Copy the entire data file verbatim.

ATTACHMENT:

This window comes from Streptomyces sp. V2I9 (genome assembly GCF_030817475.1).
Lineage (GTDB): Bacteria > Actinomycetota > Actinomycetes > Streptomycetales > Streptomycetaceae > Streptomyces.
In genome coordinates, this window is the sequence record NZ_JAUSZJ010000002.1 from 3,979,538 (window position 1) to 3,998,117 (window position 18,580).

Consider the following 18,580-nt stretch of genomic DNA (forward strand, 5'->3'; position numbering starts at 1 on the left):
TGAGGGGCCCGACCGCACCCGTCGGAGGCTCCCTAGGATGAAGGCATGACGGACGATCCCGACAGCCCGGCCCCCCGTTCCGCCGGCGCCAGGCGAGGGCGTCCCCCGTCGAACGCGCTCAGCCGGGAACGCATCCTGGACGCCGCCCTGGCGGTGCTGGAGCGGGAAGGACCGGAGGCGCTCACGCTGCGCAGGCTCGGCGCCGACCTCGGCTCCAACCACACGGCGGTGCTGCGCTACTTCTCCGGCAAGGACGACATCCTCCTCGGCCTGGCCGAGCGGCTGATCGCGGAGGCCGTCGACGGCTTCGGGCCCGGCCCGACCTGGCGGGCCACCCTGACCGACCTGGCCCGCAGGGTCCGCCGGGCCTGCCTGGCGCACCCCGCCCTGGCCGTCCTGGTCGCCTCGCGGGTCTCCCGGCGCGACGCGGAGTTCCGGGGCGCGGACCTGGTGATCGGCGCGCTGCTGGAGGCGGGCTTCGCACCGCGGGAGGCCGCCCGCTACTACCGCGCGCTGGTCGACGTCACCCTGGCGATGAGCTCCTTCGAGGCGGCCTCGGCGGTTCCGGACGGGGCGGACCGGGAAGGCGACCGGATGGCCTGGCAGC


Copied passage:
This window comes from Streptomyces sp. V2I9 (genome assembly GCF_030817475.1).
Lineage (GTDB): Bacteria > Actinomycetota > Actinomycetes > Streptomycetales > Streptomycetaceae > Streptomyces.
In genome coordinates, this window is the sequence record NZ_JAUSZJ010000002.1 from 3,979,538 (window position 1) to 3,998,117 (window position 18,580).

Consider the following 18,580-nt stretch of genomic DNA (forward strand, 5'->3'; position numbering starts at 1 on the left):
TGAGGGGCCCGACCGCACCCGTCGGAGGCTCCCTAGGATGAAGGCATGACGGACGATCCCGACAGCCCGGCCCCCCGTTCCGCCGGCGCCAGGCGAGGGCGTCCCCCGTCGAACGCGCTCAGCCGGGAACGCATCCTGGACGCCGCCCTGGCGGTGCTGGAGCGGGAAGGACCGGAGGCGCTCACGCTGCGCAGGCTCGGCGCCGACCTCGGCTCCAACCACACGGCGGTGCTGCGCTACTTCTCCGGCAAGGACGACATCCTCCTCGGCCTGGCCGAGCGGCTGATCGCGGAGGCCGTCGACGGCTTCGGGCCCGGCCCGACCTGGCGGGCCACCCTGACCGACCTGGCCCGCAGGGTCCGCCGGGCCTGCCTGGCGCACCCCGCCCTGGCCGTCCTGGTCGCCTCGCGGGTCTCCCGGCGCGACGCGGAGTTCCGGGGCGCGGACCTGGTGATCGGCGCGCTGCTGGAGGCGGGCTTCGCACCGCGGGAGGCCGCCCGCTACTACCGCGCGCTGGTCGACGTCACCCTGGCGATGAGCTCCTTCGAGGCGGCCTCGGCGGTTCCGGACGGGGCGGACCGGGAAGGCGACCGGATGGCCTGGCAGC